Translating charity

As our foreign exchange experience comes to a close, I’m marveling at how little I know about Rosí’s culture. I don’t mean the little stuff. I know Dominicans drink their coffee small, strong, and syrupy sweet. I know that being a pedestrian in the Dominican Republic is hazardous to your health. And that following the traffic laws there is hazardous to your health, too. I know that few Dominicans pay their utility bills because the electricity, water, and Internet are often off for hours or days at a time. As in several hours a day, every day. Nothing is reliable, she says.

I know details. But I don’t know how that feels and informs assumptions.

When I first learned Spanish, reflexive verbs fascinated me. In particular, I was (and am, still) obsessed by the differences in language wherein your thought process and language output say “my leg broke itself on me” rather than our apologetic “I broke my leg,”or the passive “I am called by others this name” rather than our ownership claim, “my name is.”

I haven’t thought much about these linguistic differences while Rosí has been here because she speaks to us in English and her challenges are not those conventional differences. In fact, her biggest colloquial struggle, for at least the first month, was saying she wanted “light” instead of “a little” of something. She wanted a light bowl of chips and a light minute to get something done. Her predominant linguistic challenge is pronouncing vowels correctly, i.e., the lazy-mouthed American way. the schwa is not a Spanish sound, fyi.

But yesterday, her confusion about an email reply she’d gotten confused us both.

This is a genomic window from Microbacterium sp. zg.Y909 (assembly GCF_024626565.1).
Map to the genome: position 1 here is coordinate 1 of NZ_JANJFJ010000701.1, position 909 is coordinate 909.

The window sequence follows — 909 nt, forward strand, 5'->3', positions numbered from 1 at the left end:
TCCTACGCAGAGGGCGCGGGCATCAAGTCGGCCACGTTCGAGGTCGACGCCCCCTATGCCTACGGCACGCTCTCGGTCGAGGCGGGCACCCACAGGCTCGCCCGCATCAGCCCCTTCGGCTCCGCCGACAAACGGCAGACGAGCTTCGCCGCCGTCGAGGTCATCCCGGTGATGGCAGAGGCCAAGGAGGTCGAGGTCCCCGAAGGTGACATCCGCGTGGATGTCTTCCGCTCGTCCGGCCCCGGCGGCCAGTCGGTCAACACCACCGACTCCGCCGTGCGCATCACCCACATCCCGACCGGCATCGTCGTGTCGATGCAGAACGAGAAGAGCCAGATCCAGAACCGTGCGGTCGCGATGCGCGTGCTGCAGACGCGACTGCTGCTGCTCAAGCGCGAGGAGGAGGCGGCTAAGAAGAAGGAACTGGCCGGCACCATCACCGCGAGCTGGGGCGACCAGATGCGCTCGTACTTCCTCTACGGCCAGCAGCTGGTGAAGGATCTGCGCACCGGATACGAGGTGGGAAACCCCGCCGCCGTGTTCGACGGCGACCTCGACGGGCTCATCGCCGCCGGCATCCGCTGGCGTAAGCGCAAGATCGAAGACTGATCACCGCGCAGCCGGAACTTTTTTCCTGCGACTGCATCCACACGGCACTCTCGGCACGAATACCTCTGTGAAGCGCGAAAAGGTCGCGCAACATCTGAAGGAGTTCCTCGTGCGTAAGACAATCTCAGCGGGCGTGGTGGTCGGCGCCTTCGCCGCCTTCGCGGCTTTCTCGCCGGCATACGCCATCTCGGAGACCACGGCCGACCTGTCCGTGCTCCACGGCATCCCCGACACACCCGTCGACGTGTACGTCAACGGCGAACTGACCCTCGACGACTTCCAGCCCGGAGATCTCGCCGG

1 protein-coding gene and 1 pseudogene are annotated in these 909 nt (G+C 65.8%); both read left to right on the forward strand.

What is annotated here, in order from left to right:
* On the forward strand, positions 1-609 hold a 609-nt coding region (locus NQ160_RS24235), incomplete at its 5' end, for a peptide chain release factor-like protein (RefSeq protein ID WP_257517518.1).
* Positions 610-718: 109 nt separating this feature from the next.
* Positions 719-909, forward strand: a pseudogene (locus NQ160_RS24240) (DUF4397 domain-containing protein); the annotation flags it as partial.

About halfway into her stay, Rosí proposed creating and funding an animal shelter back in the Dominican Republic so she could attend to all the strays running the streets of her community. She asked a charitable arm of the organization that got her here to the United States for a contribution to her cause. They turned her down and told her to try something more modest.

So she applied for funding for a friend’s chemotherapy.

The organization emailed her to praise her idea and tell her how worthy the cause is. And they told her that she just needed to organize an event or fund drive or project to which they would contribute. They gave her several examples, including a story about a woman in a similar situation who organized a party for the cancer ward of her hospital. The charitable foundation contributed to that party.

Rosí simply didn’t grok.

“I don’t understand,” she said. “I have to do something and then they will give money? So how do I get money to do an event or a project if they don’t give it to me? Why would I do something so they will give me money, if I can just ask for the money and get it for him? That’s ridiculous.”

We talked at length about ideas she could develop that would provide the trigger the foundation wanted: a way to contribute but not completely fund something. A project that would show her, Rosí’s commitment, so they could help fund her efforts, but so they weren’t just giving cash to one person.

She seemed flabbergasted. And livid. She had a worthy cause and she wanted funding, and she didn’t plan to do anything. Asking for money toward a worthy cause was doing enough.

I asked our mutual fund if I’d explained it well. I was baffled by our foreign exchange guest’s response.

But our friend explained succinctly. Where Rosí lives, there is substantial need. Someone identifies the need, raises funds, and arrives with cash. In short, Rosí watches charitable funds being delivered, not being gathered. She sees problems addressed, not to the process of identifying and measuring the problem and designing a potential solution.